• SumoMe

How to Drink Whiskey

GroomsdayThis is a guest post by Jonathan Gouveia, the founder of Groomsday, a retailer of groomsmen gifts. He also regularly writes articles focused around weddings from a guy’s perspective.

Maturity is all about change–about exploring new things and making adjustments. If you’re still dressing the same way you did when you were in school – there’s a problem. If you’re still afraid to try Thai food at the age of thirty–there’s a problem. And if you’re still drinking the same lite beers or fruity cocktails as you were all those years ago–there’s a problem.

There’s no law that states you have to drink whiskey, of course–personal tastes always rule. But if you’re still drinking lite beer–which was once called small beer and is, indeed, small in every way (flavor, satisfaction, manliness)–or mixing every cocktail in the world (most modern cocktails were invented during prohibition to mask the awful taste of bootleg liquor) then you’re still a boy. It might be time to admit you just don’t like booze, and there’s no shame in that. Mixing good liquor with awful things: now there’s something wrong with that.

Come sit at the adult’s table, and order yourself a whiskey.

Whiskey 101

First of all, before we proceed any further, let us state unequivocally that just as there’s no shame in not liking alcohol, there’s no right way to drink whiskey, or right whiskey to drink. There’s not even a right way to spell whiskey–use whisky is you want, or just call it “brown” like you’re a pensioned NYPD detective in a divey old man bar. So while we may offer some gentle guidance here, we must stress that there is no Whiskey Purity Test out there. Drink it like you want to– unless that involves pouring half a can of cola into it, or some other atrocity, in which case you are dead to us and should delete this bookmark from your computer, then burn the computer.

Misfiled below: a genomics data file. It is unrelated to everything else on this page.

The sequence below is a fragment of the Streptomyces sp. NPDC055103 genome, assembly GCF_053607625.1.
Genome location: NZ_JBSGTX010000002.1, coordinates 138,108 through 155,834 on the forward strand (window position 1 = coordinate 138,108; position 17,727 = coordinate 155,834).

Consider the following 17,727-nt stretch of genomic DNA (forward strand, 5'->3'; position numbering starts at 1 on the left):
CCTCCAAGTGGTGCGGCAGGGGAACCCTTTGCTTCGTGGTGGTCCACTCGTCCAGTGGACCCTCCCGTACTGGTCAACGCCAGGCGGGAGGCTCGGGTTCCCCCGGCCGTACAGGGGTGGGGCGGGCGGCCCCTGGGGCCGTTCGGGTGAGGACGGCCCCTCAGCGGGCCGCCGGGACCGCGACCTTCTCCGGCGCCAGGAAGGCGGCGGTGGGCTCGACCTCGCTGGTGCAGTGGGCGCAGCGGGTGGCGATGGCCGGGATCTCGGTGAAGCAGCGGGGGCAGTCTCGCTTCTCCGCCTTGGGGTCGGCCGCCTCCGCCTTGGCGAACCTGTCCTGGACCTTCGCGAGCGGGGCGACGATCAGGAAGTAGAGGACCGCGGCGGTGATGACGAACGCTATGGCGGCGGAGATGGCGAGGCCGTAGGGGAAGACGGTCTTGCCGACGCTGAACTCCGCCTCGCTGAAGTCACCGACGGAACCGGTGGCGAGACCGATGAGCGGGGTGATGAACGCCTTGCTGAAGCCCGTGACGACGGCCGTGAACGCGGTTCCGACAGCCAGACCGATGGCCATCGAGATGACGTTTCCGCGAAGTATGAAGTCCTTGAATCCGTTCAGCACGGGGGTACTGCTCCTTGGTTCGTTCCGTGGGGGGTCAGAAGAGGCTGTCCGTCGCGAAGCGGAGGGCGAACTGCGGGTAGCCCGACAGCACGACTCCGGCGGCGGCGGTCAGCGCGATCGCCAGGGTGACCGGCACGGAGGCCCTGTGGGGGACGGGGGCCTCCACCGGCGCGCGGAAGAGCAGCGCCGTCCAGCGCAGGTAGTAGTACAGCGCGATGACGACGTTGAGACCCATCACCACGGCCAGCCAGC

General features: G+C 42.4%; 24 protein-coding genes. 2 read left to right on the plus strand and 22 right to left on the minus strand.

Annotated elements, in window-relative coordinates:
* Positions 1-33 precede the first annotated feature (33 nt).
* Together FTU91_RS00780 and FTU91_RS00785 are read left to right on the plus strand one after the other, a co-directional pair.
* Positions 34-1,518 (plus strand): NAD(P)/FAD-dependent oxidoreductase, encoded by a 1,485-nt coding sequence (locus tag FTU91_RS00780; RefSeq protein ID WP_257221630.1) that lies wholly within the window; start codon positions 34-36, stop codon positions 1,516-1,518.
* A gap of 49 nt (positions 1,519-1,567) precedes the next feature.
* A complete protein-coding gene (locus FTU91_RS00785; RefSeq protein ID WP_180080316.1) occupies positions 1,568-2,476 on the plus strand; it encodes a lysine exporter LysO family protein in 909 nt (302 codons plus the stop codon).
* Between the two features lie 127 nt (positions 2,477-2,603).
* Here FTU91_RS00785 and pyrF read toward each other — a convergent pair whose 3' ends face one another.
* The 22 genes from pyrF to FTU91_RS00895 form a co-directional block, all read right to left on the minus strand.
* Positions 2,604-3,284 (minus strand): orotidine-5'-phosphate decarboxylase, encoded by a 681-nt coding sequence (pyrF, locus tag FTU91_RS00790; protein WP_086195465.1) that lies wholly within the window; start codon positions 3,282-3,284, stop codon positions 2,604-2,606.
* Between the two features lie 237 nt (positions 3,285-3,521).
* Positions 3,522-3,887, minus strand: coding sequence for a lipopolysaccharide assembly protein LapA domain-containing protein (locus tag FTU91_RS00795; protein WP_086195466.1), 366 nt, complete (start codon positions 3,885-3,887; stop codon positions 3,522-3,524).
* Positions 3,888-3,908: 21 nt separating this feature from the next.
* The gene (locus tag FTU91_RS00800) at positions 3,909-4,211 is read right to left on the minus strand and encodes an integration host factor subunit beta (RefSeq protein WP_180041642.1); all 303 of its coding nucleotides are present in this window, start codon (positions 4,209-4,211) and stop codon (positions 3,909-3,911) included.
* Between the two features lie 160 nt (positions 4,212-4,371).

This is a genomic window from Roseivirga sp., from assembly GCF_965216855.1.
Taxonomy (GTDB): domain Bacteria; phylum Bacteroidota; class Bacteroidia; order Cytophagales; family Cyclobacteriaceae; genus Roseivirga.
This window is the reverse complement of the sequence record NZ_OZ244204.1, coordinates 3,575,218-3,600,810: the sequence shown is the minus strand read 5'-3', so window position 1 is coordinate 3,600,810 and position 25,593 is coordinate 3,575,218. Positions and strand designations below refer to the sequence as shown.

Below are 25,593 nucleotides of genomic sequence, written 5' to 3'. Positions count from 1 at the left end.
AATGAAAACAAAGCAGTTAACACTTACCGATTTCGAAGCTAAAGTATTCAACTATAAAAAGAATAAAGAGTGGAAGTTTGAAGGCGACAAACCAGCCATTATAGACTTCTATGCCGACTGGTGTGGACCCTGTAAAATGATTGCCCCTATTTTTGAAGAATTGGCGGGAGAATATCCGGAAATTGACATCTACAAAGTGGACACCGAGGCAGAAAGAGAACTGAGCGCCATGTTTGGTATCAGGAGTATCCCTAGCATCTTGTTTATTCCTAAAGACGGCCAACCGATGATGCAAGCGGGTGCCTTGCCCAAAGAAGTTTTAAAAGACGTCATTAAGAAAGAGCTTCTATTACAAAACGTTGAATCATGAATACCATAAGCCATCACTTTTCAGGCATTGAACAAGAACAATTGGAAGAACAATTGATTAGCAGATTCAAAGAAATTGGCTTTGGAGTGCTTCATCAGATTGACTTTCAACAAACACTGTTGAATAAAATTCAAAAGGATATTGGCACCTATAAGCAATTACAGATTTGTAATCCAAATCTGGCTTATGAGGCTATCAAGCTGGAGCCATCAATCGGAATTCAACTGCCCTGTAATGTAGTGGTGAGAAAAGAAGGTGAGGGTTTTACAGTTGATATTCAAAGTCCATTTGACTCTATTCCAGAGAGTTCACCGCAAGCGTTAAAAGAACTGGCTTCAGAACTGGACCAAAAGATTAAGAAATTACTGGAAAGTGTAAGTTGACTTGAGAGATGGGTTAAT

First of all, figure out what kind of whiskey you like. There are more kinds than you might think, although all whiskey is distilled from grain. The best way to figure out what kind of whiskey you like is to drink an enormous amount of whiskey. Drink recklessly, expensively, cheaply, and with vigor. Ask bartenders to pour you their favorites, keep an eye out for whiskies mentioned in literature and on TV shows. Ask your Uncles what they drink. Try it all. Try Scotch, blended and single malt. Try Bourbons and Ryes and Corn Whiskies, Wheat Whiskies and White Whiskies (no, wait – forget we said that – never try a White Whiskey). Keep a running tally of the ones you like, and before you know it you’ll have a firm answer when someone asks you what your poison is.

Next, figure out how you take your whiskey. Your three main choices, if you wish to enjoy an adult beverage in an adult manner, are: neat, on the rocks, and with water. There’s no right way or wrong way, although there are all sorts of ridiculous rules invented by the desperate in order to look smart: that ice should only be used with cheap whiskey, that water dilutes what you paid for, that water must always be used–screw it. Experiment. As a general guide, though: Water is used to “open up” a whiskey, and generally works best with whiskeys north of 90 proof (45% alcohol). Whiskeys with a high alcohol content can burn a bit and have a very, very strong flavor, and a splash of water mellows them out.